Saturday, September 30, 2017


All summer long, whenever the season's hateful heat would come up in conversation, my standard response has been, "Every morning I wake up and pray for October." (Once upon a time, before Global Warming, maybe it would have sufficed to pray for September!)
As its name indicates, October was originally the 8th month in the Roman calendar, before Julius Caesar made it the 10th month, which it is still. In the Northern hemisphere, October brings the Harvest Moon on October 5. That Full Moon, of course, corresponds to the middle of the 7th month of Jewish calendar (Tishri) and hence the start of the third of the three Old Testament pilgrimage festivals, Sukkot, usually thought to have been the biggest of the festivals in Jesus' time.

October 12, the anniversary of Christopher Columbus' first landing at San Salvador was traditionally observed as Columbus Day, until that holiday was devalued (like so many other civic holidays) by being moved to Monday (this year, October 9). Columbus Day is traditionally when we Italian-Americans get to celebrate our heritage. (In fact, the entire month is now officially "Italian Heritage Month"). When I was stationed in New York, I often attended the annual Italian Columbus Day Mass at Saint Patrick's Cathedral. The Columbus Day Parade in New York is essentially an Italian-heritage parade, and in that sense has as much or as little to do with Columbus as the Saint Patrick's Day parade has to do with Saint Patrick. Of course, Columbus himself sailed in service of the Spain's Reyes catolicos, and his heirs became Spanish nobility. So the day is also celebrated as El Dia de la Hispanidad. (In New York, the Hispanic parade is held on Sunday, the day before.)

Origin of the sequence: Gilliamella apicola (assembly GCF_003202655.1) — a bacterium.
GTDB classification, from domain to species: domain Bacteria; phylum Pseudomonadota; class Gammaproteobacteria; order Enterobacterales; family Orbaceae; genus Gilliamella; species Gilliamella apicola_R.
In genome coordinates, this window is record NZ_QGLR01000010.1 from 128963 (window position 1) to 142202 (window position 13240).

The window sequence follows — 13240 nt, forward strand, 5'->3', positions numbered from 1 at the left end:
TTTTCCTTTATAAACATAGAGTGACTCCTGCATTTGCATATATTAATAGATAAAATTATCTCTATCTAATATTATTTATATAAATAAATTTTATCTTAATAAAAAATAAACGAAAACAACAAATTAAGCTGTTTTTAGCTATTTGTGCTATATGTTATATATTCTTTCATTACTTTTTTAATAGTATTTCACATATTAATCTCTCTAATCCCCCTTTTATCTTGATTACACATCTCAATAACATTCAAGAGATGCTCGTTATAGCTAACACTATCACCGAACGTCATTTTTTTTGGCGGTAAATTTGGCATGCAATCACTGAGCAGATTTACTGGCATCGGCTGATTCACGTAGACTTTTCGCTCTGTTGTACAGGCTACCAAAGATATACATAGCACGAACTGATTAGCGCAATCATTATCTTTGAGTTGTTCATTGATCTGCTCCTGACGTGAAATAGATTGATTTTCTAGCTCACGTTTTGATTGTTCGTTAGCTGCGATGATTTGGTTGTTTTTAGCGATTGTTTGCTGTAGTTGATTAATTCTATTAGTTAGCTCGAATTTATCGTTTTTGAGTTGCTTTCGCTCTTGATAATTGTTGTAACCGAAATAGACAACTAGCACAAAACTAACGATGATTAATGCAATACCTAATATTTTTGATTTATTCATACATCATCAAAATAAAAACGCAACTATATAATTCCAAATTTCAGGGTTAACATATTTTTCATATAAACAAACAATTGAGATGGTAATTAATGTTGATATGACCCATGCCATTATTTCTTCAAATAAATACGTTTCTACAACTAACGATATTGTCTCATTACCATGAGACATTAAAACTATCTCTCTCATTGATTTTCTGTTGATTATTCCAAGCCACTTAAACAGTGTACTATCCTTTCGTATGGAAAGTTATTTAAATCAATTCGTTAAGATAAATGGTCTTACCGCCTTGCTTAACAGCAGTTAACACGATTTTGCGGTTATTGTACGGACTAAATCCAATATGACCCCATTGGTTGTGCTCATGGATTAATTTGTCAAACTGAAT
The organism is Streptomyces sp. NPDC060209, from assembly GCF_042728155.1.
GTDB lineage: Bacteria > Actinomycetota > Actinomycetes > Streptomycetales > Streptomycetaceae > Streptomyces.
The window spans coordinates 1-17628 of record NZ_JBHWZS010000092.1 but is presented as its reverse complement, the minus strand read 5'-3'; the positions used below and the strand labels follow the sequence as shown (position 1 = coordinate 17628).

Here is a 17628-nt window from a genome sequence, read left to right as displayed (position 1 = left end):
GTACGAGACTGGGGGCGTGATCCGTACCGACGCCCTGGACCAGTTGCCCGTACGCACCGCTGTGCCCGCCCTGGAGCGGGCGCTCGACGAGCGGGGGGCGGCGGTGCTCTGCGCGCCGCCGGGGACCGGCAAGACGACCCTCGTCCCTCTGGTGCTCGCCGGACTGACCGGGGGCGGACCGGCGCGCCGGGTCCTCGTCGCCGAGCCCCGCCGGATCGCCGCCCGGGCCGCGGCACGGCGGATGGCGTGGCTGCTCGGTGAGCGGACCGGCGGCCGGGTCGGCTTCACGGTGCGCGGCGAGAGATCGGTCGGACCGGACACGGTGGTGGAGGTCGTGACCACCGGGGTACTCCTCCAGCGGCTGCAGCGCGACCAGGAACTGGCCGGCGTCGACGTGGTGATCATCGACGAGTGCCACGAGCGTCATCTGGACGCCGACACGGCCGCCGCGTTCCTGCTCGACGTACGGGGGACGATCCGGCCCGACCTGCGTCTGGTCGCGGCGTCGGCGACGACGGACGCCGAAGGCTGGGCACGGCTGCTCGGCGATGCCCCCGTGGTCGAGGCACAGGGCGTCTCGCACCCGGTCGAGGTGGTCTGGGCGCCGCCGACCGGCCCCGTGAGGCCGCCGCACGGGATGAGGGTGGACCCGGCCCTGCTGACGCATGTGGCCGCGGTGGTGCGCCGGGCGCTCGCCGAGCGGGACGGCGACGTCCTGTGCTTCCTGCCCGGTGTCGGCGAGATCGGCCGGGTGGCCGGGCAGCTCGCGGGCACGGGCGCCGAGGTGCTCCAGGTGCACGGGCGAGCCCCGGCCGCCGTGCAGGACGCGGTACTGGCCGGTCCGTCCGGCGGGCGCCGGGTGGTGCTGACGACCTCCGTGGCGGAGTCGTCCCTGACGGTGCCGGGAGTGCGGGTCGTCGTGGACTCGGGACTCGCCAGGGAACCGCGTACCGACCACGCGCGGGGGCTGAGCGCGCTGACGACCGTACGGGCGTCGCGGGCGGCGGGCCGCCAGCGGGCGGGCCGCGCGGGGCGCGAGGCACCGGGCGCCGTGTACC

In the Church, the feast of Our Lady of the Rosary (originally Our Lady of Victory) occurs on October 7, and October is observed as the month of the Holy Rosary. October 7 is, of course, the anniversary of the great naval victory at Lepanto in 1571. Referencing that famous victory and the feast, in 1883, Pope Leo XIII officially dedicated the entire month of October to the Rosary and prescribed its recitation in the presence of the Blessed Sacrament daily during the month, a a once widely common practice that survived until the 1960s.

In the 20th century, October received an added social significance with the introduction of World Mission Sunday by Pope Pius XI in 1927 in order to emphasize universal solidarity in sharing in our common responsibility for evangelizing the world. (World Mission Sunday this year will be Sunday, October 22.) The same pope had already in 1925 instituted the feast of Christ the Ling on the last Sunday in October (the Sunday before All Saints Day) to highlight Christ's rule over all peoples and nations. (Since 1969, the feast is now observed on the last Sunday before Advent.)

All in all, unless cliamte change keeps the temperatures high, October is a month to look forward to!

(Photo: October, with the Louvre palace in the backgournd, from the famous Très Riches Heures du Duc de Berry, an early 15th-century prayer book, which is generally considered perhaps the best surviving example of medieval French Gothic manuscript illumination)

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